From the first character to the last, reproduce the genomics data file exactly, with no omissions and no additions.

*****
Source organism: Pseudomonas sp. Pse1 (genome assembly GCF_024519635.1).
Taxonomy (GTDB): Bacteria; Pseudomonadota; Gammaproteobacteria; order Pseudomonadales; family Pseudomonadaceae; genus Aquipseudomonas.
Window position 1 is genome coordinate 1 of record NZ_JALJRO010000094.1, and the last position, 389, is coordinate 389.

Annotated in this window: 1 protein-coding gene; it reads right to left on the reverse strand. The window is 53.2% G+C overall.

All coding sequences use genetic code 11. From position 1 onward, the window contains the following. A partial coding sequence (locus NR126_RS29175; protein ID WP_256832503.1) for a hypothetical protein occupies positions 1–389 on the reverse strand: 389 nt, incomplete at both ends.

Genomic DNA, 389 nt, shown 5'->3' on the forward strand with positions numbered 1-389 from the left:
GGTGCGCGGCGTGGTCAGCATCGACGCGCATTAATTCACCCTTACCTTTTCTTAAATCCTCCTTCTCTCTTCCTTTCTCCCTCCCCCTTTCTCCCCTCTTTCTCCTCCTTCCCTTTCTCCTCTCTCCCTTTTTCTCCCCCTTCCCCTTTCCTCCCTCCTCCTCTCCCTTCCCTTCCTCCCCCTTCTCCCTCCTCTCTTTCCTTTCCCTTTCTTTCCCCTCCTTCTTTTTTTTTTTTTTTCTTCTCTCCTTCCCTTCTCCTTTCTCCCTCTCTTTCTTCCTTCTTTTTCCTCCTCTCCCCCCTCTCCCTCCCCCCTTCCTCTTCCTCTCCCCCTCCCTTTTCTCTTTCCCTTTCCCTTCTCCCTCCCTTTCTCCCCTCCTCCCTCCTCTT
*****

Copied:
Source organism: Pseudomonas sp. Pse1 (genome assembly GCF_024519635.1).
Taxonomy (GTDB): Bacteria; Pseudomonadota; Gammaproteobacteria; order Pseudomonadales; family Pseudomonadaceae; genus Aquipseudomonas.
Window position 1 is genome coordinate 1 of record NZ_JALJRO010000094.1, and the last position, 389, is coordinate 389.

Annotated in this window: 1 protein-coding gene; it reads right to left on the reverse strand. The window is 53.2% G+C overall.

All coding sequences use genetic code 11. From position 1 onward, the window contains the following. A partial coding sequence (locus NR126_RS29175; protein ID WP_256832503.1) for a hypothetical protein occupies positions 1–389 on the reverse strand: 389 nt, incomplete at both ends.

Genomic DNA, 389 nt, shown 5'->3' on the forward strand with positions numbered 1-389 from the left:
GGTGCGCGGCGTGGTCAGCATCGACGCGCATTAATTCACCCTTACCTTTTCTTAAATCCTCCTTCTCTCTTCCTTTCTCCCTCCCCCTTTCTCCCCTCTTTCTCCTCCTTCCCTTTCTCCTCTCTCCCTTTTTCTCCCCCTTCCCCTTTCCTCCCTCCTCCTCTCCCTTCCCTTCCTCCCCCTTCTCCCTCCTCTCTTTCCTTTCCCTTTCTTTCCCCTCCTTCTTTTTTTTTTTTTTTCTTCTCTCCTTCCCTTCTCCTTTCTCCCTCTCTTTCTTCCTTCTTTTTCCTCCTCTCCCCCCTCTCCCTCCCCCCTTCCTCTTCCTCTCCCCCTCCCTTTTCTCTTTCCCTTTCCCTTCTCCCTCCCTTTCTCCCCTCCTCCCTCCTCTT